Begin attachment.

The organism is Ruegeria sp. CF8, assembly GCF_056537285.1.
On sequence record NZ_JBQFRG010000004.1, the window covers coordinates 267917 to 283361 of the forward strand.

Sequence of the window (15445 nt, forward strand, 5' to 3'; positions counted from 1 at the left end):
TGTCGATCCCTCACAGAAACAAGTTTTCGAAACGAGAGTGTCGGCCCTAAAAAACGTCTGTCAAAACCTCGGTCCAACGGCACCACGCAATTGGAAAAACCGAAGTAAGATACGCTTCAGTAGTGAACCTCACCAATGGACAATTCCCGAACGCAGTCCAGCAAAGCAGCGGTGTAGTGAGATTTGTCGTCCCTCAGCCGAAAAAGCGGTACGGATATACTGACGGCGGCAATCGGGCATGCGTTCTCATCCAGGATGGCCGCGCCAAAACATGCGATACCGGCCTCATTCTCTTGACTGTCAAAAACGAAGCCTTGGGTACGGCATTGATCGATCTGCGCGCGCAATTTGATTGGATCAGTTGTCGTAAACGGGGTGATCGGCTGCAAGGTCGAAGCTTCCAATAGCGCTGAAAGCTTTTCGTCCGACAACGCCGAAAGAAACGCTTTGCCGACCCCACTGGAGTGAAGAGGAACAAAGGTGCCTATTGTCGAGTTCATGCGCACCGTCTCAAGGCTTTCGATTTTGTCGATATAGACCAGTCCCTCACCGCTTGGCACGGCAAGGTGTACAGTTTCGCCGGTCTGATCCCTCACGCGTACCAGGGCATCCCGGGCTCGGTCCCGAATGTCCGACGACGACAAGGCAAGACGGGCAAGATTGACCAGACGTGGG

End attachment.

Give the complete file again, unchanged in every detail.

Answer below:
The organism is Ruegeria sp. CF8, assembly GCF_056537285.1.
On sequence record NZ_JBQFRG010000004.1, the window covers coordinates 267917 to 283361 of the forward strand.

Sequence of the window (15445 nt, forward strand, 5' to 3'; positions counted from 1 at the left end):
TGTCGATCCCTCACAGAAACAAGTTTTCGAAACGAGAGTGTCGGCCCTAAAAAACGTCTGTCAAAACCTCGGTCCAACGGCACCACGCAATTGGAAAAACCGAAGTAAGATACGCTTCAGTAGTGAACCTCACCAATGGACAATTCCCGAACGCAGTCCAGCAAAGCAGCGGTGTAGTGAGATTTGTCGTCCCTCAGCCGAAAAAGCGGTACGGATATACTGACGGCGGCAATCGGGCATGCGTTCTCATCCAGGATGGCCGCGCCAAAACATGCGATACCGGCCTCATTCTCTTGACTGTCAAAAACGAAGCCTTGGGTACGGCATTGATCGATCTGCGCGCGCAATTTGATTGGATCAGTTGTCGTAAACGGGGTGATCGGCTGCAAGGTCGAAGCTTCCAATAGCGCTGAAAGCTTTTCGTCCGACAACGCCGAAAGAAACGCTTTGCCGACCCCACTGGAGTGAAGAGGAACAAAGGTGCCTATTGTCGAGTTCATGCGCACCGTCTCAAGGCTTTCGATTTTGTCGATATAGACCAGTCCCTCACCGCTTGGCACGGCAAGGTGTACAGTTTCGCCGGTCTGATCCCTCACGCGTACCAGGGCATCCCGGGCTCGGTCCCGAATGTCCGACGACGACAAGGCAAGACGGGCAAGATTGACCAGACGTGGG